If interest is any indication of success, the Innovation Academy opening next year in downtown Alpharetta is off to a strong start.
Nearly 1,000 people attended the four information meetings held in May for the STEM-focused school currently under construction on Milton Avenue where old Milton High School once stood.
“The introductory Innovation Academy roadshow certainly met its goal,” said Fulton Schools Area Superintendent Kibbey Crumbley. “We wanted to start meeting prospective families and introducing our principal, Tim Duncan. We look forward to more information nights in the coming weeks and months.”
The meetings provided parents and prospective students with the first in-depth look at curriculum, schedules, design and goals for the science, technology, engineering and math high school.
The school has been on the Fulton School System drawing board for nearly three years as an option for students seeking a unique high school experience. It promises a curriculum deep in technology, innovation and collaboration to prepare students for the 21st century workforce.
Innovation Academy will open in August 2020 with an initial class of 450 freshmen, adding a freshman class for the next three years until the school capacity of 1,800 students is reached.
Applications for the first year will open Oct 6 and close Dec. 8. If applications exceed 450, a lottery will determine spots. There is no requirement to attend Innovation Academy, explained Doannie Tran, assistant superintendent of Innovative Programs, other than a strong interest and inclination for a STEM curriculum.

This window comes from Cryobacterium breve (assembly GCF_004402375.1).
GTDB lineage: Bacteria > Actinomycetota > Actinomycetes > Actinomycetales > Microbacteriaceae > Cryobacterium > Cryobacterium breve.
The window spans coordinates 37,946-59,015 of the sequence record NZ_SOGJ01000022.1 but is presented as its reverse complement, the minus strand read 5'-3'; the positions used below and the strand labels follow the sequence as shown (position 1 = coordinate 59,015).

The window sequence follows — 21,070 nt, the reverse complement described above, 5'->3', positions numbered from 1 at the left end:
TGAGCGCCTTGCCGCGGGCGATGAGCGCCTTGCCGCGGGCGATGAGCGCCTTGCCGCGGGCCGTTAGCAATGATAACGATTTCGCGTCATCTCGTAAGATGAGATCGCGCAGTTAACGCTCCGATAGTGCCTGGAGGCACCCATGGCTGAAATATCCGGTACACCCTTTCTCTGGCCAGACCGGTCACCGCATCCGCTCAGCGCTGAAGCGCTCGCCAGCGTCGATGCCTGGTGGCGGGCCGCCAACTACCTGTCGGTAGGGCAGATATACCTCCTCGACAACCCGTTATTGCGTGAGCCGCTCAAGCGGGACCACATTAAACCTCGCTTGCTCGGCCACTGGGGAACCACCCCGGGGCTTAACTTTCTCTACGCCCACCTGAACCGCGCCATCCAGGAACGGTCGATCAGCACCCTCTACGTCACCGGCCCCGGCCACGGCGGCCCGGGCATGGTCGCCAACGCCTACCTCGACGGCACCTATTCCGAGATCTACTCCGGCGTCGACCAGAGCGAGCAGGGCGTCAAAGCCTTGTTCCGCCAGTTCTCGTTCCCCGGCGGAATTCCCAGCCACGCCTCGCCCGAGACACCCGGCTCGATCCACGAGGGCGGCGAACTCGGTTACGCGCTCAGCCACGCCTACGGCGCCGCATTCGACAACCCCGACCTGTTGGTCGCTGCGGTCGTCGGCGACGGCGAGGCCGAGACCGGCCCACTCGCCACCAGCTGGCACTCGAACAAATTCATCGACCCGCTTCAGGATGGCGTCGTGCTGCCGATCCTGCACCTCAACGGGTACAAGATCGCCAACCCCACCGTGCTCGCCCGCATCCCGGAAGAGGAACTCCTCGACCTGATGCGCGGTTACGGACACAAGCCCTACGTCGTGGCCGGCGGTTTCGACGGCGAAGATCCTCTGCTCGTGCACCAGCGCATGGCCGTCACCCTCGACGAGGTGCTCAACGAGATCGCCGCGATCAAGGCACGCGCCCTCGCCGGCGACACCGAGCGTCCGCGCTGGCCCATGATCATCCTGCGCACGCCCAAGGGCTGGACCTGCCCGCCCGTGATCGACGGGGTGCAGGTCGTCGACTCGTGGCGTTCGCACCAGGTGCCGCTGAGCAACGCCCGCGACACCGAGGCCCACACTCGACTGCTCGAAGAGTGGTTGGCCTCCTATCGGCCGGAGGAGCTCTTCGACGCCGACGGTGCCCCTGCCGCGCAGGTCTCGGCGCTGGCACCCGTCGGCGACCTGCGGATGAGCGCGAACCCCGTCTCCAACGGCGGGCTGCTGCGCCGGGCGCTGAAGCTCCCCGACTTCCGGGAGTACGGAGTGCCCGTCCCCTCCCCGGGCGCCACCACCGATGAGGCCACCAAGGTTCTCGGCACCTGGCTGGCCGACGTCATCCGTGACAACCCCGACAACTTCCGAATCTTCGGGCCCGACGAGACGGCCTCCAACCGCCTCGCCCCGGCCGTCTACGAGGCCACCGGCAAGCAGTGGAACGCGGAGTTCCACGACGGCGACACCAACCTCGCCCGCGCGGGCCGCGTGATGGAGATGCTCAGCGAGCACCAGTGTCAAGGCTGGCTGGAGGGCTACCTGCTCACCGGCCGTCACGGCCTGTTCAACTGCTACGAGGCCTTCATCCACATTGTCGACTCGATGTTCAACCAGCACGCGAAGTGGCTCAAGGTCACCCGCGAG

“The school will offer an interdisciplinary, project-based curriculum co-developed with Georgia Tech, using real world applications that have meaning beyond the classroom,” said Tran, a former science teacher in California and Boston, and graduate of North Springs Charter High School.
The instruction will focus on “design thinking,” a problem-solving process where students define the problem, research problem elements, ideate, prototype, choose a solution, implement the solution, and learn from the process. An integrated curriculum means concepts will be addressed across all courses.
Tran described an example of a design challenge in which students would work in teams to design a tool holder that minimizes the risk of infection for patients. The project would utilize student knowledge in health care sciences, engineering, humanities and leadership strategies to successfully complete the assignment.
The school offers three career clusters — healthcare, information technology, and engineering —with career pathways leading to high demand jobs in surgical technology, emergency medical responder, nursing, computer programming, biotechnology, cybersecurity, game design, mechatronics and others.
Innovation Academy will be a magnet school with open enrollment to any student in North Fulton who is interested in a STEM education. A South STEM school will open in 2021 to serve the population south of the city of Atlanta.
To accommodate students who do not drive, the school will offer “sweep” buses that will pick up the student at their zoned high school and transport them to Innovation Academy.
Duncan will spend the next year preparing the school and staff for opening day in August 2020 and is excited about the interest in Innovation Academy and its unique approach to learning. He said the idea of design thinking has been well accepted.
“We were so excited to hear parents attest that design thinking is utilized in their workplace to collaborate, identify problems, and improve outcomes,” said Duncan, the former principal at Chattahoochee High School. “We look forward to building this important skill set with all the students at Innovation Academy.”
To get up to date information on the Innovation Academy visit https://tinyurl.com/IANewsletterSignup.